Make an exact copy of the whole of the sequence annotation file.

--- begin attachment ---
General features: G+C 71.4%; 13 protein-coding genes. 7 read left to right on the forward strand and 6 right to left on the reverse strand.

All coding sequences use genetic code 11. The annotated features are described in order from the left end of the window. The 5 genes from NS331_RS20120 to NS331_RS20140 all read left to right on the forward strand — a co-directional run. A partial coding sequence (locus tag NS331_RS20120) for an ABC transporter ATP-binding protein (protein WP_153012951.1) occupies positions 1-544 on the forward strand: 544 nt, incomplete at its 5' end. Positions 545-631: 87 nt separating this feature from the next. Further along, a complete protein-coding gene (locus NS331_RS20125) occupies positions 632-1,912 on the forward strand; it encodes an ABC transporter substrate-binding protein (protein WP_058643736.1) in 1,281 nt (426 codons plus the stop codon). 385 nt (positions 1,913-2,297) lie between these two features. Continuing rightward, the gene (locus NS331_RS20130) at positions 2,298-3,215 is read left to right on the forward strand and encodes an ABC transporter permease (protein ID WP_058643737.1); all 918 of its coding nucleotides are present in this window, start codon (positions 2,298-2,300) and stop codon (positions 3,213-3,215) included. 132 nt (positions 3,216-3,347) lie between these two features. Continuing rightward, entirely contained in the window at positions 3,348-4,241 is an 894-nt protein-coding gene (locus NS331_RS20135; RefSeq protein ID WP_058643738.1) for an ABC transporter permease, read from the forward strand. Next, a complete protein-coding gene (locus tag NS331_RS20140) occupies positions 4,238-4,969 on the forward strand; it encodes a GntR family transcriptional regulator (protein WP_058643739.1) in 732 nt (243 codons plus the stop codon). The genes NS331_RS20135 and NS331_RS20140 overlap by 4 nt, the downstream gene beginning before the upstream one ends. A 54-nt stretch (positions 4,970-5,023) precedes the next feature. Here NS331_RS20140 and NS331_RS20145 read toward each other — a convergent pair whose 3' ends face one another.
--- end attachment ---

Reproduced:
General features: G+C 71.4%; 13 protein-coding genes. 7 read left to right on the forward strand and 6 right to left on the reverse strand.

All coding sequences use genetic code 11. The annotated features are described in order from the left end of the window. The 5 genes from NS331_RS20120 to NS331_RS20140 all read left to right on the forward strand — a co-directional run. A partial coding sequence (locus tag NS331_RS20120) for an ABC transporter ATP-binding protein (protein WP_153012951.1) occupies positions 1-544 on the forward strand: 544 nt, incomplete at its 5' end. Positions 545-631: 87 nt separating this feature from the next. Further along, a complete protein-coding gene (locus NS331_RS20125) occupies positions 632-1,912 on the forward strand; it encodes an ABC transporter substrate-binding protein (protein WP_058643736.1) in 1,281 nt (426 codons plus the stop codon). 385 nt (positions 1,913-2,297) lie between these two features. Continuing rightward, the gene (locus NS331_RS20130) at positions 2,298-3,215 is read left to right on the forward strand and encodes an ABC transporter permease (protein ID WP_058643737.1); all 918 of its coding nucleotides are present in this window, start codon (positions 2,298-2,300) and stop codon (positions 3,213-3,215) included. 132 nt (positions 3,216-3,347) lie between these two features. Continuing rightward, entirely contained in the window at positions 3,348-4,241 is an 894-nt protein-coding gene (locus NS331_RS20135; RefSeq protein ID WP_058643738.1) for an ABC transporter permease, read from the forward strand. Next, a complete protein-coding gene (locus tag NS331_RS20140) occupies positions 4,238-4,969 on the forward strand; it encodes a GntR family transcriptional regulator (protein WP_058643739.1) in 732 nt (243 codons plus the stop codon). The genes NS331_RS20135 and NS331_RS20140 overlap by 4 nt, the downstream gene beginning before the upstream one ends. A 54-nt stretch (positions 4,970-5,023) precedes the next feature. Here NS331_RS20140 and NS331_RS20145 read toward each other — a convergent pair whose 3' ends face one another.